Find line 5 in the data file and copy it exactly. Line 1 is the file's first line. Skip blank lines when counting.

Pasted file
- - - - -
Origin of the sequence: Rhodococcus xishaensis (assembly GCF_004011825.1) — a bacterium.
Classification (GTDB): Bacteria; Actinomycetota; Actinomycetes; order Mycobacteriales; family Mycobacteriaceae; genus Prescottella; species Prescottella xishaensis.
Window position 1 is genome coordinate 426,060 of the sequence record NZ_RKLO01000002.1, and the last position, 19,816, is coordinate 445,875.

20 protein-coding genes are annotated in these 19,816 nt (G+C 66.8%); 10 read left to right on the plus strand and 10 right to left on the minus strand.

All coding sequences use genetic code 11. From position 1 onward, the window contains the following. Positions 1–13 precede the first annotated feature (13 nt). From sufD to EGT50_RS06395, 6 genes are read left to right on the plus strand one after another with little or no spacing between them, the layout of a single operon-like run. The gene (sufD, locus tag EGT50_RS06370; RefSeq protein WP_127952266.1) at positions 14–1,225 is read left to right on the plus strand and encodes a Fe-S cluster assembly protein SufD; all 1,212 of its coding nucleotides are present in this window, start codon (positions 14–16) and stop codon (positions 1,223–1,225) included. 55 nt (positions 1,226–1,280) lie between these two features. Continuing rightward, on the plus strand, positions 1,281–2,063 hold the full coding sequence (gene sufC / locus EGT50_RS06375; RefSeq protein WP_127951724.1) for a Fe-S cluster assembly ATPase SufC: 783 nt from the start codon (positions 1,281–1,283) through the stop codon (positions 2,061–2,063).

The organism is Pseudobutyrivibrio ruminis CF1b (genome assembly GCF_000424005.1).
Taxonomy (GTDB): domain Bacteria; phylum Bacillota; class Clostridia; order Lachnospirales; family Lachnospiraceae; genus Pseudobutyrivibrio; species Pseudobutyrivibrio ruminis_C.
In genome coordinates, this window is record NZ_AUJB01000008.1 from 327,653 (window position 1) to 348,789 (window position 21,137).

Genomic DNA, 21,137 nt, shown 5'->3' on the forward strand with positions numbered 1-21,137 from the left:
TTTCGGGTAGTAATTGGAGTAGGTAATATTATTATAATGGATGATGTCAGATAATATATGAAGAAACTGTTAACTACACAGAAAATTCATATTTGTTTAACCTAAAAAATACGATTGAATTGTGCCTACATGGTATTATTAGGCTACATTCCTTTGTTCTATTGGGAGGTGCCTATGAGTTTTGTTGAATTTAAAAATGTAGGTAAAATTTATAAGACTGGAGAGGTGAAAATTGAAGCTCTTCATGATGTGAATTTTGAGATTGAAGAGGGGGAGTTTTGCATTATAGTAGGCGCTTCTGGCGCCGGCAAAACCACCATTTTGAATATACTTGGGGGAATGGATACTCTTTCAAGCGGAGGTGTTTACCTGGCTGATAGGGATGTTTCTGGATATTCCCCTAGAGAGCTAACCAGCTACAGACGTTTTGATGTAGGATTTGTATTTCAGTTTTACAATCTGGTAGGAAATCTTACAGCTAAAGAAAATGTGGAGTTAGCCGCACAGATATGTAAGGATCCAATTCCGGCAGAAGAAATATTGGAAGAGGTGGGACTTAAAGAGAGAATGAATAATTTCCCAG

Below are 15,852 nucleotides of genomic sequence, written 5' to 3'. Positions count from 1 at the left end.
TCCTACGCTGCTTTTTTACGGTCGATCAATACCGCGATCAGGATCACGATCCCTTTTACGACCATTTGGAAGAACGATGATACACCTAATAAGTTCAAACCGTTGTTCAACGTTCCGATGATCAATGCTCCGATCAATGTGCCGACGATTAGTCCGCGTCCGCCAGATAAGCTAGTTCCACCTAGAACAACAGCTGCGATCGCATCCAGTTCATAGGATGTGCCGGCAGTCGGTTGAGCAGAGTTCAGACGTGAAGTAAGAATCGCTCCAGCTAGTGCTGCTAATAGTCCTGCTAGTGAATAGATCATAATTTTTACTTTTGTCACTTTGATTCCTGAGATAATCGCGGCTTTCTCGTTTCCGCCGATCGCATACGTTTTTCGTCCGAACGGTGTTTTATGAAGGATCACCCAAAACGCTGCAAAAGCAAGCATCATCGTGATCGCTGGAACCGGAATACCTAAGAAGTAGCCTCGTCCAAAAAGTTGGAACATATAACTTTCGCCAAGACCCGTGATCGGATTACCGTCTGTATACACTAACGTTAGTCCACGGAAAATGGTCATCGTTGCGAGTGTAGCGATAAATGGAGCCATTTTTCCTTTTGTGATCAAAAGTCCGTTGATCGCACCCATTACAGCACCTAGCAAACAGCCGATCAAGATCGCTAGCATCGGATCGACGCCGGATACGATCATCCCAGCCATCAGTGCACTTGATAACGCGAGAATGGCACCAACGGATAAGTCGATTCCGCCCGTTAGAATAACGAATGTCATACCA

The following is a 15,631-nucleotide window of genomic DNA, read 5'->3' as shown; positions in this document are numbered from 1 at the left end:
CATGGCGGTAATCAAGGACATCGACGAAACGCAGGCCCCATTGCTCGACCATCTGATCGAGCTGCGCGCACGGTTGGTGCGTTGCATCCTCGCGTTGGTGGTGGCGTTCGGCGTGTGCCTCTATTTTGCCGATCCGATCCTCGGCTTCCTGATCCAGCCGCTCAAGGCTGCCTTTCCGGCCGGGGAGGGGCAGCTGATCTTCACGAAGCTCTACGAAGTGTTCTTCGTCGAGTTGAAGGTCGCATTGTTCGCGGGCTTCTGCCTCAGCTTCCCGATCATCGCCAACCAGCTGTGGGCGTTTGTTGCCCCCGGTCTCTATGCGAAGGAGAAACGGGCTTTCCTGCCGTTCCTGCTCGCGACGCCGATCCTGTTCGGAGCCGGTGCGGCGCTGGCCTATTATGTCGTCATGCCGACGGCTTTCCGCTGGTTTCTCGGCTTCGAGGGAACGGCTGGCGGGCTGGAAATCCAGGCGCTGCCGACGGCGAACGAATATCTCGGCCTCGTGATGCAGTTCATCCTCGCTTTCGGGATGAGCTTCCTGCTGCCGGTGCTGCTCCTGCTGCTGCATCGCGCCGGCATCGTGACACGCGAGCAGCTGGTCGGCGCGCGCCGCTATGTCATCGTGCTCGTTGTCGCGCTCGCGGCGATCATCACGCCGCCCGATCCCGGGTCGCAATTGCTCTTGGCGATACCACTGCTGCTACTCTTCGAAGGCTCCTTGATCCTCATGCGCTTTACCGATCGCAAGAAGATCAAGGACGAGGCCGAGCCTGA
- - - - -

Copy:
All coding sequences use genetic code 11. From position 1 onward, the window contains the following. Positions 1–13 precede the first annotated feature (13 nt). From sufD to EGT50_RS06395, 6 genes are read left to right on the plus strand one after another with little or no spacing between them, the layout of a single operon-like run. The gene (sufD, locus tag EGT50_RS06370; RefSeq protein WP_127952266.1) at positions 14–1,225 is read left to right on the plus strand and encodes a Fe-S cluster assembly protein SufD; all 1,212 of its coding nucleotides are present in this window, start codon (positions 14–16) and stop codon (positions 1,223–1,225) included. 55 nt (positions 1,226–1,280) lie between these two features. Continuing rightward, on the plus strand, positions 1,281–2,063 hold the full coding sequence (gene sufC / locus EGT50_RS06375; RefSeq protein WP_127951724.1) for a Fe-S cluster assembly ATPase SufC: 783 nt from the start codon (positions 1,281–1,283) through the stop codon (positions 2,061–2,063).